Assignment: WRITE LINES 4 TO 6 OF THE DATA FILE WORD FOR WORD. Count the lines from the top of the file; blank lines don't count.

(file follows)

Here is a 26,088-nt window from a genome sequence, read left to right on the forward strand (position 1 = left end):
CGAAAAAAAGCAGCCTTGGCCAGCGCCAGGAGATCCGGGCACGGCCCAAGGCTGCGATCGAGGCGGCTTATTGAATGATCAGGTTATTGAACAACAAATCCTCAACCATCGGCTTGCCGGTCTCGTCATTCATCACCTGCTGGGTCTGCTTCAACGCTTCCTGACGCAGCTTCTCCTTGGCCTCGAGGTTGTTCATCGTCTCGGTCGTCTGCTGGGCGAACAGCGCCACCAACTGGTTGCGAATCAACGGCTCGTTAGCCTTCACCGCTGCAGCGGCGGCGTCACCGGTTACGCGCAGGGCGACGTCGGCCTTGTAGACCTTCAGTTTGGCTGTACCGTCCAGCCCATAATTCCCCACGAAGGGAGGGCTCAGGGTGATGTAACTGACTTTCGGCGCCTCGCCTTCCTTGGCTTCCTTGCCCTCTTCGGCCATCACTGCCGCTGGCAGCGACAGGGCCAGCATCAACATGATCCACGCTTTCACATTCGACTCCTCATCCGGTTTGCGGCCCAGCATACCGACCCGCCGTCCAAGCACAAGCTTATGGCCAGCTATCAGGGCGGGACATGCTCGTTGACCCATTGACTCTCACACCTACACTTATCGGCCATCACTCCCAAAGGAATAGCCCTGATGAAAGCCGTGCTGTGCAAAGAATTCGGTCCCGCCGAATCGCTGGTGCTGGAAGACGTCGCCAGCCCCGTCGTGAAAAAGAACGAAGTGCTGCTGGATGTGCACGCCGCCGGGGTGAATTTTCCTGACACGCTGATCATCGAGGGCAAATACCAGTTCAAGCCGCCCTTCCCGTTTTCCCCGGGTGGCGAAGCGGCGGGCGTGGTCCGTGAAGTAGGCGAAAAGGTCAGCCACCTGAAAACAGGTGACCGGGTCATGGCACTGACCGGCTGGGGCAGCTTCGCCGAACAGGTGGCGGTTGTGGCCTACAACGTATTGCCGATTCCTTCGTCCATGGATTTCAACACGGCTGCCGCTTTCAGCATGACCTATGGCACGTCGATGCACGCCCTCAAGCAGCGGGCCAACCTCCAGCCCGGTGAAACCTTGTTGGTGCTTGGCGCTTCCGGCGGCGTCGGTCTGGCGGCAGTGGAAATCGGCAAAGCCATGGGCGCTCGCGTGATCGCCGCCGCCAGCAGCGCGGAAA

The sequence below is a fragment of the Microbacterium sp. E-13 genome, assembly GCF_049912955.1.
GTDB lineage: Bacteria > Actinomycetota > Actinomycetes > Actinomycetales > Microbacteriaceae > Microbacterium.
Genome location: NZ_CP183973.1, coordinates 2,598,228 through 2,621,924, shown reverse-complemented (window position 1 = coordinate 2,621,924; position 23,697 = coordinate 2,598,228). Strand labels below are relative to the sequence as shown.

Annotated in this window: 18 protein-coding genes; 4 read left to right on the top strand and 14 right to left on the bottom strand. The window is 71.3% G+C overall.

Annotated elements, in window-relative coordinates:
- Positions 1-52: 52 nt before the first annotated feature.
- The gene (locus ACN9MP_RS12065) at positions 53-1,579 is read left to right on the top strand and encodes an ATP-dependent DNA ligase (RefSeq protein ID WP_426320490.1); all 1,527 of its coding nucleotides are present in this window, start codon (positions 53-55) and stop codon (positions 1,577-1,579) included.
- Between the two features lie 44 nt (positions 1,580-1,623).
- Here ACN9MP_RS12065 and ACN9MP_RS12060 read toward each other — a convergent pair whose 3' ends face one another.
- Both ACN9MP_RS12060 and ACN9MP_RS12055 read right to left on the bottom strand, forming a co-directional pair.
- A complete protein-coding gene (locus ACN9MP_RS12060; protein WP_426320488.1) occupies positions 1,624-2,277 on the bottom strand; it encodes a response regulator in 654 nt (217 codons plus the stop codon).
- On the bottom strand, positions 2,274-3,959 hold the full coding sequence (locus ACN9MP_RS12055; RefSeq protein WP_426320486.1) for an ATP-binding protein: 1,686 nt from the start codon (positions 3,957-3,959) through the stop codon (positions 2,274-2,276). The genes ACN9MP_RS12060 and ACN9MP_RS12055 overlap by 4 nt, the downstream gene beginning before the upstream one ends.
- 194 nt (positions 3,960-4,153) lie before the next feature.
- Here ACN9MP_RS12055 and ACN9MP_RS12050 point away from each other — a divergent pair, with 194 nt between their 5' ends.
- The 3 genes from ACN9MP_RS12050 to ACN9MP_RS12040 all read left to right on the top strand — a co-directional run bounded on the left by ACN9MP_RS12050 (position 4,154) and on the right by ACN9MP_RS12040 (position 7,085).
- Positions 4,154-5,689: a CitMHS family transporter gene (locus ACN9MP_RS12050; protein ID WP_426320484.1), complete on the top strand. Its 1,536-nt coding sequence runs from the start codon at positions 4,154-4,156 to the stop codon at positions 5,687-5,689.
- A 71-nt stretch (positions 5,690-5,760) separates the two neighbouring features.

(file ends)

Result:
GTDB lineage: Bacteria > Actinomycetota > Actinomycetes > Actinomycetales > Microbacteriaceae > Microbacterium.
Genome location: NZ_CP183973.1, coordinates 2,598,228 through 2,621,924, shown reverse-complemented (window position 1 = coordinate 2,621,924; position 23,697 = coordinate 2,598,228). Strand labels below are relative to the sequence as shown.

Annotated in this window: 18 protein-coding genes; 4 read left to right on the top strand and 14 right to left on the bottom strand. The window is 71.3% G+C overall.